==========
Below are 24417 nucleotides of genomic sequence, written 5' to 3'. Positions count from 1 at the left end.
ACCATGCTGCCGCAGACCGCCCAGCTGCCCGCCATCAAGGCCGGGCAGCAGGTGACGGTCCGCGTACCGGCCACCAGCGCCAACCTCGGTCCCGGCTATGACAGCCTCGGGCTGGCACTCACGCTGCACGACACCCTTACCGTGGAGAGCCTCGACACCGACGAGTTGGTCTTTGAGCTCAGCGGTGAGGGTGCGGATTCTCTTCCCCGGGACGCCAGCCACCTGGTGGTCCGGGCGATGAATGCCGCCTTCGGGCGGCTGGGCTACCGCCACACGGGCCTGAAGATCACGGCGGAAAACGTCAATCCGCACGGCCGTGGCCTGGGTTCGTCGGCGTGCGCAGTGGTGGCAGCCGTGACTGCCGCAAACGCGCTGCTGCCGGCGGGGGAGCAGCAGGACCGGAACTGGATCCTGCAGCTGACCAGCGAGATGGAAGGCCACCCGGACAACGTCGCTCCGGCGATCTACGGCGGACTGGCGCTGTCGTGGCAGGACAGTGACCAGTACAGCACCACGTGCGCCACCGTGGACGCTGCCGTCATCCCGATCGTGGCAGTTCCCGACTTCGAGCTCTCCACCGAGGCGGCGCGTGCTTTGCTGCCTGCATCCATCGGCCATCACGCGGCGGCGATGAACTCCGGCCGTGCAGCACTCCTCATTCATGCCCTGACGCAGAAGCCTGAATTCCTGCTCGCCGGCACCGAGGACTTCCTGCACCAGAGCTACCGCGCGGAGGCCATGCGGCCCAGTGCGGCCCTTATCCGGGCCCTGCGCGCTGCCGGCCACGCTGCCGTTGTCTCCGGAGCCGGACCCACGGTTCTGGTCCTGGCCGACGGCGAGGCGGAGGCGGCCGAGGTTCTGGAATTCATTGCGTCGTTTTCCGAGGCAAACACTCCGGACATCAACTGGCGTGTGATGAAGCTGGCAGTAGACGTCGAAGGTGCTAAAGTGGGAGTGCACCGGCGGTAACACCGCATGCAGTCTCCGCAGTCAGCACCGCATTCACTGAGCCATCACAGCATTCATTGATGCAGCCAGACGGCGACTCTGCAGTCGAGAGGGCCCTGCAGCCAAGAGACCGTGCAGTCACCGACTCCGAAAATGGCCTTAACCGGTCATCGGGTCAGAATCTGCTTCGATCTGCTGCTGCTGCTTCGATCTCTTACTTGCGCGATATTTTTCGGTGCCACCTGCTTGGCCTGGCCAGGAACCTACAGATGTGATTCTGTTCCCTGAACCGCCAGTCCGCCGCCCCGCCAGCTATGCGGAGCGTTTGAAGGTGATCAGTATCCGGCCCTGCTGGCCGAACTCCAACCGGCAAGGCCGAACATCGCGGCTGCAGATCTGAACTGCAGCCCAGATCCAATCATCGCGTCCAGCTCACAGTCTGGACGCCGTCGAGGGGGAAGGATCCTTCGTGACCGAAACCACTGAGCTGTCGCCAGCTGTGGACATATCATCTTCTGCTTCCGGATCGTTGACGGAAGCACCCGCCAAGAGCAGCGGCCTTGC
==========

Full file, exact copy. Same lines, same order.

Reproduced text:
Below are 24417 nucleotides of genomic sequence, written 5' to 3'. Positions count from 1 at the left end.
ACCATGCTGCCGCAGACCGCCCAGCTGCCCGCCATCAAGGCCGGGCAGCAGGTGACGGTCCGCGTACCGGCCACCAGCGCCAACCTCGGTCCCGGCTATGACAGCCTCGGGCTGGCACTCACGCTGCACGACACCCTTACCGTGGAGAGCCTCGACACCGACGAGTTGGTCTTTGAGCTCAGCGGTGAGGGTGCGGATTCTCTTCCCCGGGACGCCAGCCACCTGGTGGTCCGGGCGATGAATGCCGCCTTCGGGCGGCTGGGCTACCGCCACACGGGCCTGAAGATCACGGCGGAAAACGTCAATCCGCACGGCCGTGGCCTGGGTTCGTCGGCGTGCGCAGTGGTGGCAGCCGTGACTGCCGCAAACGCGCTGCTGCCGGCGGGGGAGCAGCAGGACCGGAACTGGATCCTGCAGCTGACCAGCGAGATGGAAGGCCACCCGGACAACGTCGCTCCGGCGATCTACGGCGGACTGGCGCTGTCGTGGCAGGACAGTGACCAGTACAGCACCACGTGCGCCACCGTGGACGCTGCCGTCATCCCGATCGTGGCAGTTCCCGACTTCGAGCTCTCCACCGAGGCGGCGCGTGCTTTGCTGCCTGCATCCATCGGCCATCACGCGGCGGCGATGAACTCCGGCCGTGCAGCACTCCTCATTCATGCCCTGACGCAGAAGCCTGAATTCCTGCTCGCCGGCACCGAGGACTTCCTGCACCAGAGCTACCGCGCGGAGGCCATGCGGCCCAGTGCGGCCCTTATCCGGGCCCTGCGCGCTGCCGGCCACGCTGCCGTTGTCTCCGGAGCCGGACCCACGGTTCTGGTCCTGGCCGACGGCGAGGCGGAGGCGGCCGAGGTTCTGGAATTCATTGCGTCGTTTTCCGAGGCAAACACTCCGGACATCAACTGGCGTGTGATGAAGCTGGCAGTAGACGTCGAAGGTGCTAAAGTGGGAGTGCACCGGCGGTAACACCGCATGCAGTCTCCGCAGTCAGCACCGCATTCACTGAGCCATCACAGCATTCATTGATGCAGCCAGACGGCGACTCTGCAGTCGAGAGGGCCCTGCAGCCAAGAGACCGTGCAGTCACCGACTCCGAAAATGGCCTTAACCGGTCATCGGGTCAGAATCTGCTTCGATCTGCTGCTGCTGCTTCGATCTCTTACTTGCGCGATATTTTTCGGTGCCACCTGCTTGGCCTGGCCAGGAACCTACAGATGTGATTCTGTTCCCTGAACCGCCAGTCCGCCGCCCCGCCAGCTATGCGGAGCGTTTGAAGGTGATCAGTATCCGGCCCTGCTGGCCGAACTCCAACCGGCAAGGCCGAACATCGCGGCTGCAGATCTGAACTGCAGCCCAGATCCAATCATCGCGTCCAGCTCACAGTCTGGACGCCGTCGAGGGGGAAGGATCCTTCGTGACCGAAACCACTGAGCTGTCGCCAGCTGTGGACATATCATCTTCTGCTTCCGGATCGTTGACGGAAGCACCCGCCAAGAGCAGCGGCCTTGC